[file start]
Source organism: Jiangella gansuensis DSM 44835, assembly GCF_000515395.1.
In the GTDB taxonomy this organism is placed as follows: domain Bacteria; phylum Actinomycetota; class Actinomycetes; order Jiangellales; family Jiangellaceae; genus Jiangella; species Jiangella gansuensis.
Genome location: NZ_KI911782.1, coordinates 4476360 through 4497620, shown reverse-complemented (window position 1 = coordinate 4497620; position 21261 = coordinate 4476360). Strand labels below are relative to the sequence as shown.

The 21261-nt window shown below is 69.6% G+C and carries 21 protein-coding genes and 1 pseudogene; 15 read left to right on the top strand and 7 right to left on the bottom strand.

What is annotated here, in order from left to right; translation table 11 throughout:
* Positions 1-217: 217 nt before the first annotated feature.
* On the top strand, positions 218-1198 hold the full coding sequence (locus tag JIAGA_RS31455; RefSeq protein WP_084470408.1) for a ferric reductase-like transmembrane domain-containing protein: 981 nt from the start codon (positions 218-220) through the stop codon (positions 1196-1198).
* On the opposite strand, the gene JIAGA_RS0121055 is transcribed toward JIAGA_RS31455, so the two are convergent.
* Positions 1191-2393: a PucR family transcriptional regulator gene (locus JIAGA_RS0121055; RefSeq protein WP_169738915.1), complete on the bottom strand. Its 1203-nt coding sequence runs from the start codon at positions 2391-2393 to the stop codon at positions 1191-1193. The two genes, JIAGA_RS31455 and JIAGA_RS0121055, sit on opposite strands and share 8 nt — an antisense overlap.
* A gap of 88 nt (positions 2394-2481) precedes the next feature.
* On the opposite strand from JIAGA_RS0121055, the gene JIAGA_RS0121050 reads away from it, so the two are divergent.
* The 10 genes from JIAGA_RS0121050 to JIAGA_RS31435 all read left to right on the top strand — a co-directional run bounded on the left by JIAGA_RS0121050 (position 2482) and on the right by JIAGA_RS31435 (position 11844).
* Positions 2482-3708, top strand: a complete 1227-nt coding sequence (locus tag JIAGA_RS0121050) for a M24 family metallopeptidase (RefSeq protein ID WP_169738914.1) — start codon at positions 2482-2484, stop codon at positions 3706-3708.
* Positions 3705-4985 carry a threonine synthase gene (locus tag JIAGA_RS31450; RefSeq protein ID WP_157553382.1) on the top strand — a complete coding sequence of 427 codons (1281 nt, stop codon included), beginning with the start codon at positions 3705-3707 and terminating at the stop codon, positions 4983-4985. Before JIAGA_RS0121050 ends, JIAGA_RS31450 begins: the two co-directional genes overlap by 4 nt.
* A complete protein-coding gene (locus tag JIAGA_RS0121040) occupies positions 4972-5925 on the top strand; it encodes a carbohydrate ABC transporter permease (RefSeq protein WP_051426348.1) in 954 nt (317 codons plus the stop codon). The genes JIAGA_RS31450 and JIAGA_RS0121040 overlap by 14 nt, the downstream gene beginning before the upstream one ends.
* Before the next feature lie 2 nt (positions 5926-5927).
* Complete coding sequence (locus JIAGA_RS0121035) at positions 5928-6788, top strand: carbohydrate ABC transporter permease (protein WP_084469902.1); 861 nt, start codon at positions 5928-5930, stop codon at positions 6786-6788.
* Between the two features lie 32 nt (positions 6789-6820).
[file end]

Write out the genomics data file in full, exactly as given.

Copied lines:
Source organism: Jiangella gansuensis DSM 44835, assembly GCF_000515395.1.
In the GTDB taxonomy this organism is placed as follows: domain Bacteria; phylum Actinomycetota; class Actinomycetes; order Jiangellales; family Jiangellaceae; genus Jiangella; species Jiangella gansuensis.
Genome location: NZ_KI911782.1, coordinates 4476360 through 4497620, shown reverse-complemented (window position 1 = coordinate 4497620; position 21261 = coordinate 4476360). Strand labels below are relative to the sequence as shown.

The 21261-nt window shown below is 69.6% G+C and carries 21 protein-coding genes and 1 pseudogene; 15 read left to right on the top strand and 7 right to left on the bottom strand.

What is annotated here, in order from left to right; translation table 11 throughout:
* Positions 1-217: 217 nt before the first annotated feature.
* On the top strand, positions 218-1198 hold the full coding sequence (locus tag JIAGA_RS31455; RefSeq protein WP_084470408.1) for a ferric reductase-like transmembrane domain-containing protein: 981 nt from the start codon (positions 218-220) through the stop codon (positions 1196-1198).
* On the opposite strand, the gene JIAGA_RS0121055 is transcribed toward JIAGA_RS31455, so the two are convergent.
* Positions 1191-2393: a PucR family transcriptional regulator gene (locus JIAGA_RS0121055; RefSeq protein WP_169738915.1), complete on the bottom strand. Its 1203-nt coding sequence runs from the start codon at positions 2391-2393 to the stop codon at positions 1191-1193. The two genes, JIAGA_RS31455 and JIAGA_RS0121055, sit on opposite strands and share 8 nt — an antisense overlap.
* A gap of 88 nt (positions 2394-2481) precedes the next feature.
* On the opposite strand from JIAGA_RS0121055, the gene JIAGA_RS0121050 reads away from it, so the two are divergent.
* The 10 genes from JIAGA_RS0121050 to JIAGA_RS31435 all read left to right on the top strand — a co-directional run bounded on the left by JIAGA_RS0121050 (position 2482) and on the right by JIAGA_RS31435 (position 11844).
* Positions 2482-3708, top strand: a complete 1227-nt coding sequence (locus tag JIAGA_RS0121050) for a M24 family metallopeptidase (RefSeq protein ID WP_169738914.1) — start codon at positions 2482-2484, stop codon at positions 3706-3708.
* Positions 3705-4985 carry a threonine synthase gene (locus tag JIAGA_RS31450; RefSeq protein ID WP_157553382.1) on the top strand — a complete coding sequence of 427 codons (1281 nt, stop codon included), beginning with the start codon at positions 3705-3707 and terminating at the stop codon, positions 4983-4985. Before JIAGA_RS0121050 ends, JIAGA_RS31450 begins: the two co-directional genes overlap by 4 nt.
* A complete protein-coding gene (locus tag JIAGA_RS0121040) occupies positions 4972-5925 on the top strand; it encodes a carbohydrate ABC transporter permease (RefSeq protein WP_051426348.1) in 954 nt (317 codons plus the stop codon). The genes JIAGA_RS31450 and JIAGA_RS0121040 overlap by 14 nt, the downstream gene beginning before the upstream one ends.
* Before the next feature lie 2 nt (positions 5926-5927).
* Complete coding sequence (locus JIAGA_RS0121035) at positions 5928-6788, top strand: carbohydrate ABC transporter permease (protein WP_084469902.1); 861 nt, start codon at positions 5928-5930, stop codon at positions 6786-6788.
* Between the two features lie 32 nt (positions 6789-6820).